variables:
wan:
block:
It is done.
dfd_keeper>show
nat on sis0 from re0:network to any -> (sis0)
# Allow all loopback traffic.
pass quick on lo0
# Default deny.
block all
# Allow LAN to bomb out quickly.
block return on re0
# Don’t allow other networks to impersonate LAN.
antispoof quick for re0
# Block leakage of LAN stuff to anywhere else.
block out log quick on ! re0 to re0:network
# Allow firewall to talk to LAN.
pass out quick on re0 from re0 to re0:network keep state
# Allow anything in from LAN that isn’t destined to the LAN.
pass in quick on re0 to ! re0:network keep state allow-opts
# Allow LAN hosts to SSH into this box.
pass in quick on re0 proto tcp from any to re0 port ssh flags S/SA
# Allow connections out WAN, and randomize SEQ #s.
pass out quick on sis0 all modulate state allow-opts
It is done.
dfd_keeper>block add 1.2.3.4
It is done.
dfd_keeper>show
nat on sis0 from re0:network to any -> (sis0)
# Allow all loopback traffic.
pass quick on lo0
# Default deny.
block all
# Allow LAN to bomb out quickly.
block return on re0
# Don’t allow other networks to impersonate LAN.
antispoof quick for re0
# Block leakage of LAN stuff to anywhere else.
block out log quick on ! re0 to re0:network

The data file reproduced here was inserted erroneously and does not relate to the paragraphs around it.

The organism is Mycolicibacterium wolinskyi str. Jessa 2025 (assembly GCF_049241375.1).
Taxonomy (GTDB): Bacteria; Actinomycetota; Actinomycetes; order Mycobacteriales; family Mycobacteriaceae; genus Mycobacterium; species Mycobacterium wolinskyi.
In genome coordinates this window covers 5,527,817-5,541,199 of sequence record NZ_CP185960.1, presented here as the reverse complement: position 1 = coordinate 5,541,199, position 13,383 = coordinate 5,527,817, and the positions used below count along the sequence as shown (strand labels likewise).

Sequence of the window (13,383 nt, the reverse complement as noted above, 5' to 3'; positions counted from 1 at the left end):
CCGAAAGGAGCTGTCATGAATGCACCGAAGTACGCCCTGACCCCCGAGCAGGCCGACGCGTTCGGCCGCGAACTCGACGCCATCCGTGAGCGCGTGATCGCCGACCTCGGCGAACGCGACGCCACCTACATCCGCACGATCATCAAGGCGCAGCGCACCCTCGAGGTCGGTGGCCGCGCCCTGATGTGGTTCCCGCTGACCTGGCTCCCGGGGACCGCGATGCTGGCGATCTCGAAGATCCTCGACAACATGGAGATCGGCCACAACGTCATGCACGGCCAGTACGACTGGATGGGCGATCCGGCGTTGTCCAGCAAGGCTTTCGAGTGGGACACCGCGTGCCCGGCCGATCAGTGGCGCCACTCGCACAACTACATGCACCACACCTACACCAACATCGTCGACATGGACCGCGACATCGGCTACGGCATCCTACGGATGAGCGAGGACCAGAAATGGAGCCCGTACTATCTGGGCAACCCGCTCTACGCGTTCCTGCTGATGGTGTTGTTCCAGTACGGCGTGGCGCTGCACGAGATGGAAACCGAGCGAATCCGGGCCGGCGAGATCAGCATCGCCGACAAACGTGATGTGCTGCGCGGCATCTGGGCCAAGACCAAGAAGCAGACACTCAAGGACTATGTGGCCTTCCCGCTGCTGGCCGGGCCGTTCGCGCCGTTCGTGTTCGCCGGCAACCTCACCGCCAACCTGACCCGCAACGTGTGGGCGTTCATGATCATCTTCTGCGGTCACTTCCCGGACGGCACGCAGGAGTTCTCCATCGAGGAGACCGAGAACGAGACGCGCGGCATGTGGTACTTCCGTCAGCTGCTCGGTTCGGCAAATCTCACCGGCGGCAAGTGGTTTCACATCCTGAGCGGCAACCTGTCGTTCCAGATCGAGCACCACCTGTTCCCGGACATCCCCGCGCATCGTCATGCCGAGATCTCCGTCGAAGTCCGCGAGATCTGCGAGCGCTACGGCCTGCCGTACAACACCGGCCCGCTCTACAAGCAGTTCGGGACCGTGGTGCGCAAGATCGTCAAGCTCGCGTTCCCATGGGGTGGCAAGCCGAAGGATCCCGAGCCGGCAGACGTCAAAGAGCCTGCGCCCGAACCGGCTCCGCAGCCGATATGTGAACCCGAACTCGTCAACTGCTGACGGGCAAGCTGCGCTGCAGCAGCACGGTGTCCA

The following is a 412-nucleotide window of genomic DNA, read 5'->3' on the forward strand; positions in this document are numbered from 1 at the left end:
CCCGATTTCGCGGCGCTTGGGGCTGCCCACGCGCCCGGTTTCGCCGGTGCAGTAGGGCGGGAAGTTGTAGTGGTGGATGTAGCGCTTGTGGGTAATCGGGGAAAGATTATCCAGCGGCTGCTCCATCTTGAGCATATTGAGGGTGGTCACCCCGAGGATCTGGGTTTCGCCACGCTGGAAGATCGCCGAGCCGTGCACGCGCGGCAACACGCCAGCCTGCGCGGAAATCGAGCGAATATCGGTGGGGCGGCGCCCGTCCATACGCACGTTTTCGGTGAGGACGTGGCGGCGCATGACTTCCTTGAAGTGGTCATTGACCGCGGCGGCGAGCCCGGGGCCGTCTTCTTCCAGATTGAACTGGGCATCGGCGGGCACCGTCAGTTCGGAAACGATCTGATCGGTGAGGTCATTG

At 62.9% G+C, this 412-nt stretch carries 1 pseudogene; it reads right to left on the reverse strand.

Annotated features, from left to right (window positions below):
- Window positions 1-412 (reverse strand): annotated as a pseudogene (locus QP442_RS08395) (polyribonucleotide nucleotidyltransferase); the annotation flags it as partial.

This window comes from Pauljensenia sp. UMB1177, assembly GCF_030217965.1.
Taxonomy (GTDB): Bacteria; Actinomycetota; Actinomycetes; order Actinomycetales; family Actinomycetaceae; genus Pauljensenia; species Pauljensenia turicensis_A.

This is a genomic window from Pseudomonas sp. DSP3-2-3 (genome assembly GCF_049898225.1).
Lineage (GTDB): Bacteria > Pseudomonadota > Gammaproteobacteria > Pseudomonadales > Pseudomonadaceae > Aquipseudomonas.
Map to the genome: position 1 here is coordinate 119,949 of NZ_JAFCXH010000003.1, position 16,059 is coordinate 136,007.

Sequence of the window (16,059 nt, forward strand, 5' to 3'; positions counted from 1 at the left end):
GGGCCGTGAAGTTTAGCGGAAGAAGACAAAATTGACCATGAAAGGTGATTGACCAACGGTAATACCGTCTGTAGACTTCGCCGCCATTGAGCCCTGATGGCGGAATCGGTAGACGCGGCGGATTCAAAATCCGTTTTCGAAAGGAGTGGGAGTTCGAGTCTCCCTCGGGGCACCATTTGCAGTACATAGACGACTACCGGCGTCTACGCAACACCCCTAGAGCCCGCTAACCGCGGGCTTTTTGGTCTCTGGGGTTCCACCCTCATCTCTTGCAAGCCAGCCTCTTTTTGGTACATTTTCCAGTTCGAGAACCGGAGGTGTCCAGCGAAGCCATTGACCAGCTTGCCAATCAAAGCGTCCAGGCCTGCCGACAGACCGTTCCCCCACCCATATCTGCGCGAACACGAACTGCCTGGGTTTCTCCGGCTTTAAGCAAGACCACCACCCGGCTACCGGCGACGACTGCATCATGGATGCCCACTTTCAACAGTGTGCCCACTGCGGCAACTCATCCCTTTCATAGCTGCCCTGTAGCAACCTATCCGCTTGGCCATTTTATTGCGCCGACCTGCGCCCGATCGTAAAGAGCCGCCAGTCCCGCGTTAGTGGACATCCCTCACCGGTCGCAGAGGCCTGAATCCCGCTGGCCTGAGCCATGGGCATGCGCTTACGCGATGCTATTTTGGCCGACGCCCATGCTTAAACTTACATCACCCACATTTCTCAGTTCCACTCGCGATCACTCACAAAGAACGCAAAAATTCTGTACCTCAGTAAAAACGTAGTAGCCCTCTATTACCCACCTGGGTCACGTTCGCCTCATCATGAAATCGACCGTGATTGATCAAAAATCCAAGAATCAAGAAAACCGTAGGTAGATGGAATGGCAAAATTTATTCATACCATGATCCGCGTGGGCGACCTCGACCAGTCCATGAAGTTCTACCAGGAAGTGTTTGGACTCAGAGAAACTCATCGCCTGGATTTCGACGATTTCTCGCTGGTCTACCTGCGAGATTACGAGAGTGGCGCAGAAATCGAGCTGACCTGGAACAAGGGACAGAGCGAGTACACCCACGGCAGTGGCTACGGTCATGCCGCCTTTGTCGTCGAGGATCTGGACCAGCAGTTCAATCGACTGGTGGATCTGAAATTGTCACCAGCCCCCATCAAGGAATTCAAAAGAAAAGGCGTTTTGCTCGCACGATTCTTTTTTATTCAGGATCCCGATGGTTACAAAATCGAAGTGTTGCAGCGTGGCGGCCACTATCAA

# Block hosts we have specified in both directions.
block in log quick on sis0 from 1.2.3.4 to any block out log quick on sis0 from any to 1.2.3.4
# Allow firewall to talk to LAN.
pass out quick on re0 from re0 to re0:network keep state
# Allow anything in from LAN that isn’t destined to the LAN.
pass in quick on re0 to ! re0:network keep state allow-opts
# Allow LAN hosts to SSH into this box.
pass in quick on re0 proto tcp from any to re0 port ssh flags S/SA
# Allow connections out WAN, and randomize SEQ #s.
pass out quick on sis0 all modulate state allow-opts
It is done.
dfd_keeper>block add www.google.com
It is done.
dfd_keeper>show
nat on sis0 from re0:network to any -> (sis0)
# Allow all loopback traffic.
pass quick on lo0
# Default deny.
block all
# Allow LAN to bomb out quickly.
block return on re0
# Don’t allow other networks to impersonate LAN.
antispoof quick for re0
# Block leakage of LAN stuff to anywhere else.
block out log quick on ! re0 to re0:network
# Block hosts we have specified in both directions.
block in log quick on sis0 from { 1.2.3.4 www.google.com } to any block out log quick on sis0 from any to { 1.2.3.4 www.google.com }
# Allow firewall to talk to LAN.
pass out quick on re0 from re0 to re0:network keep state
# Allow anything in from LAN that isn’t destined to the LAN.
pass in quick on re0 to ! re0:network keep state allow-opts
# Allow LAN hosts to SSH into this box.
pass in quick on re0 proto tcp from any to re0 port ssh flags S/SA
# Allow connections out WAN, and randomize SEQ #s.
pass out quick on sis0 all modulate state allow-opts
It is done.
dfd_keeper>